Guide to Performing a Content Audit

James Devonshire / audits, Content Marketing Leave a Comment

How often do you produce content? Depending on your business and your online audiences it could be a weekly, twice-weekly or even daily affair. Chances are you’ve got a formula that works for you and that’s what you stick with.

Now let me ask you another question: how often do you go back over content you’ve published previously and update it, add to it, and generally give it a new lease of life?

Many business owners will openly admit that they have never, ever gone back to content they’ve published and updated it in any way, shape or form.

Unfortunately, they are letting a great opportunity go a-begging, and so are you if you’re not reviewing and updating your online content on a reasonably regular basis.

Consumer preferences, industry trends, and buying behaviors change, which is why a piece of content you wrote a year ago may not be as applicable today as it once was. In fact, anything over a year old is almost certainly in need of a refresh, and that’s where a content marketing audit comes in.

Let’s also not forget that SEO trends change too, and your online content may no longer adhere to industry best practices. At best, you’ll be missing out on some organic traffic. At worst, you could be being penalized by the search engines for employing a content tactic that was perhaps once okay but is now frowned upon.

Okay, so unless you employed a black hat SEO practitioner to flesh out your SEO strategy, the chances of your older content actually harming you are slim, but you get the idea why a content marketing audit is important nonetheless.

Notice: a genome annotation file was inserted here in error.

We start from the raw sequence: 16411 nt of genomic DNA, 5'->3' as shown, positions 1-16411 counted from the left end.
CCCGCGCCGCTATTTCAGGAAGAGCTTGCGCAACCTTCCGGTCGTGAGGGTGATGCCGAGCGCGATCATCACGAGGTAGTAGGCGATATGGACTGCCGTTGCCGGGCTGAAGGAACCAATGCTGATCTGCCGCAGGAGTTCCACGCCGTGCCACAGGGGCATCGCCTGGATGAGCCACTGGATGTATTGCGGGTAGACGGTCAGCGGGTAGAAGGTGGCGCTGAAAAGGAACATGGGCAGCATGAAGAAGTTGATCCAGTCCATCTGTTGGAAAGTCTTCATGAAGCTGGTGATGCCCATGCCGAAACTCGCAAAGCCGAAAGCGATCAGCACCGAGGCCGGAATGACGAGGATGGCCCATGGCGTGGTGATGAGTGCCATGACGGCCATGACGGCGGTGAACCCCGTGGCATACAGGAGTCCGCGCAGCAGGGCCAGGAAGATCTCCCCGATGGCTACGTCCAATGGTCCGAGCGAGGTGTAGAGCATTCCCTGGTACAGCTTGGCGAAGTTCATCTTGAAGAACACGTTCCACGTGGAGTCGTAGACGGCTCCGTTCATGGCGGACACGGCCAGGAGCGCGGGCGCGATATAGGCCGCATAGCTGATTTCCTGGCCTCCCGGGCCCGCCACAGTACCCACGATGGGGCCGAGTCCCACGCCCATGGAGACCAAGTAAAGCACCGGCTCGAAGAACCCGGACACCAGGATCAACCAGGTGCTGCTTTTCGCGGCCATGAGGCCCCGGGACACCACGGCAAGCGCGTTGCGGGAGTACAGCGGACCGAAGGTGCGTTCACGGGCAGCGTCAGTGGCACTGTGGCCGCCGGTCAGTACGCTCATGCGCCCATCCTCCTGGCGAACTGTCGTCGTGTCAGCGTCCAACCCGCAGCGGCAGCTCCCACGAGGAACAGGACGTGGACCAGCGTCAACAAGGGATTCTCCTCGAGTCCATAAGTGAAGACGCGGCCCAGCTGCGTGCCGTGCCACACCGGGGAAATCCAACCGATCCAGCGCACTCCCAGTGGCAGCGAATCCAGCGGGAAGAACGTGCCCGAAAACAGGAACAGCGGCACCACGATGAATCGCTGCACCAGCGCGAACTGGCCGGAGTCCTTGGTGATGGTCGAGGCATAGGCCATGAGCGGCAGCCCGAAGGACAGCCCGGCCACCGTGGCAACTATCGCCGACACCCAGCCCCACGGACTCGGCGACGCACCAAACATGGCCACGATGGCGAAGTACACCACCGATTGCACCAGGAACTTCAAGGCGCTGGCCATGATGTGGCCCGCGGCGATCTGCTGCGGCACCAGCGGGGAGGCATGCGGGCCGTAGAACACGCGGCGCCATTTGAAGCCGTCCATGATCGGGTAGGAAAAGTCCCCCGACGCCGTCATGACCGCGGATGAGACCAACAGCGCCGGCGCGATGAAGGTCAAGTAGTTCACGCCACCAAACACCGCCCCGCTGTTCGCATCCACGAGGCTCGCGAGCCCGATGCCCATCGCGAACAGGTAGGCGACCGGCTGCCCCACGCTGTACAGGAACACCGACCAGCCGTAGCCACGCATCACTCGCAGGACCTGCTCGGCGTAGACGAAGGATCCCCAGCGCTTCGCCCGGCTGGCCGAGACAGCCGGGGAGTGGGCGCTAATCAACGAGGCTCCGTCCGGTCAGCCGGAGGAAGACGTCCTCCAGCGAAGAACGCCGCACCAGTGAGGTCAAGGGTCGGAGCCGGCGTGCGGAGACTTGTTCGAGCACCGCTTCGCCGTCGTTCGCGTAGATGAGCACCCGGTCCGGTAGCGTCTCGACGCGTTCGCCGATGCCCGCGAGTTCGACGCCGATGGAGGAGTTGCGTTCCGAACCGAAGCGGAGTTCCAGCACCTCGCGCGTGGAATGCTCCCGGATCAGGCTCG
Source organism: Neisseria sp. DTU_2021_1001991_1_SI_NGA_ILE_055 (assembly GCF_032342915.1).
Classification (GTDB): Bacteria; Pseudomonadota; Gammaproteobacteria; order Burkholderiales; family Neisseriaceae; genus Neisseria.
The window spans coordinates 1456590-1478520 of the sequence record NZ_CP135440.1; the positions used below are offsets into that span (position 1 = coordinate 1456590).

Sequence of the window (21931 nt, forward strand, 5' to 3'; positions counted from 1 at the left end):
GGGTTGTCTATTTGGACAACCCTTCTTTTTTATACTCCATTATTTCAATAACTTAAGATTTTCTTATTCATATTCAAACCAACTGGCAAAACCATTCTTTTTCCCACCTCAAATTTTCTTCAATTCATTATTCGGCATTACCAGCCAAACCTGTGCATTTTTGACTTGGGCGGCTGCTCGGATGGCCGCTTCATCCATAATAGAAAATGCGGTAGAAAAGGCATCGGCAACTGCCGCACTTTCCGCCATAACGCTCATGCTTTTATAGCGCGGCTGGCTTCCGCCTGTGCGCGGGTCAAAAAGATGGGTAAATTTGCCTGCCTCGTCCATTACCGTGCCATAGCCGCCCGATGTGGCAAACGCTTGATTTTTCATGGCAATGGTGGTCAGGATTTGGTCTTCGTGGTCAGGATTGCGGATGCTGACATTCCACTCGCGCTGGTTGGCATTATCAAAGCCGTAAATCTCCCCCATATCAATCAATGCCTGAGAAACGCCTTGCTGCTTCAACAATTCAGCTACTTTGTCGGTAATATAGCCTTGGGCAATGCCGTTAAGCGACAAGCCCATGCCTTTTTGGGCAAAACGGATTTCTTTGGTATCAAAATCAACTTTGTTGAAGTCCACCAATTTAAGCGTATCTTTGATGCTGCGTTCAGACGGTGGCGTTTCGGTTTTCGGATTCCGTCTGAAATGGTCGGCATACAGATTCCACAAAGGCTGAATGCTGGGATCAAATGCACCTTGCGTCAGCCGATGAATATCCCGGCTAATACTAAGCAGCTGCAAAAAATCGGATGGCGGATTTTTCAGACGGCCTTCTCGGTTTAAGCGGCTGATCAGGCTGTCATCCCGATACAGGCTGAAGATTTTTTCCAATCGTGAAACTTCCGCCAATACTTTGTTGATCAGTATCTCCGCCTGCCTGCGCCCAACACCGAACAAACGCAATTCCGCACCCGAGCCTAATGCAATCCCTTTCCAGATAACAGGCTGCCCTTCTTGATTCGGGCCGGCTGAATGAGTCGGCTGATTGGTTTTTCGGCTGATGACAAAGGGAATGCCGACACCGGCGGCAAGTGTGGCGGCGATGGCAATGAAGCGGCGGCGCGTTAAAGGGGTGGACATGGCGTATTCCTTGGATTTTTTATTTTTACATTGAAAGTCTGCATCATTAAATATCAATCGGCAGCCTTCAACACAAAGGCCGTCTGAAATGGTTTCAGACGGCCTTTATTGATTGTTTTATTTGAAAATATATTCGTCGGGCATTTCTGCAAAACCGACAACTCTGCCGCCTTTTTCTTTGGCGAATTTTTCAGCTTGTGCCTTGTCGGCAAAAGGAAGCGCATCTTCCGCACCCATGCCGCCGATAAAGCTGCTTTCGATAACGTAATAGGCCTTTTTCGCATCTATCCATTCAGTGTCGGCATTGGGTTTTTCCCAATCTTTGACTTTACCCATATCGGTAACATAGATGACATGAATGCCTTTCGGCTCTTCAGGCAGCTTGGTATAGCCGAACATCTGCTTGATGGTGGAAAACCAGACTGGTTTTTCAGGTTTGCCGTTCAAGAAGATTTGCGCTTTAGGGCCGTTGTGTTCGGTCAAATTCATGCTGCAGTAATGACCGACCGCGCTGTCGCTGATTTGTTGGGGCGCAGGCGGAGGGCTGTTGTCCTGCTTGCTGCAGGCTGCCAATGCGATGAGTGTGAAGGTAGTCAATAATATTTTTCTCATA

So what exactly is a content audit?

In a nutshell, a content audit is a qualitative (as opposed to quantitative) analysis of everything your business has ever published online that’s indexable. And before you ask, no, you don’t need to go back and check all your social media posts. Just focus on your blog content for now.

Through the content audit, you’ll identify posts that are outdated, stale, and, sometimes, totally irrelevant in today’s online world. You’ll then have the opportunity to update these pieces of content and make them shine once more.

Furthermore, a complete content audit will also help you identify your best performing content, which, you may decide to promote again, as well as any content that should be deleted permanently.

It’s also a good followup activity to a general website audit.

Sound time-consuming? It is (a bit), but a thorough content audit can be worth its weight in gold.

What is the purpose of a content audit?

As already mentioned, your older content could actually be harming your SEO efforts – not to mention your reputation – so you obviously need to address any issues of this nature. But how else can a content audit help you?

Here are just some of the things it can help identify:

  • Content that requires editing to improve quality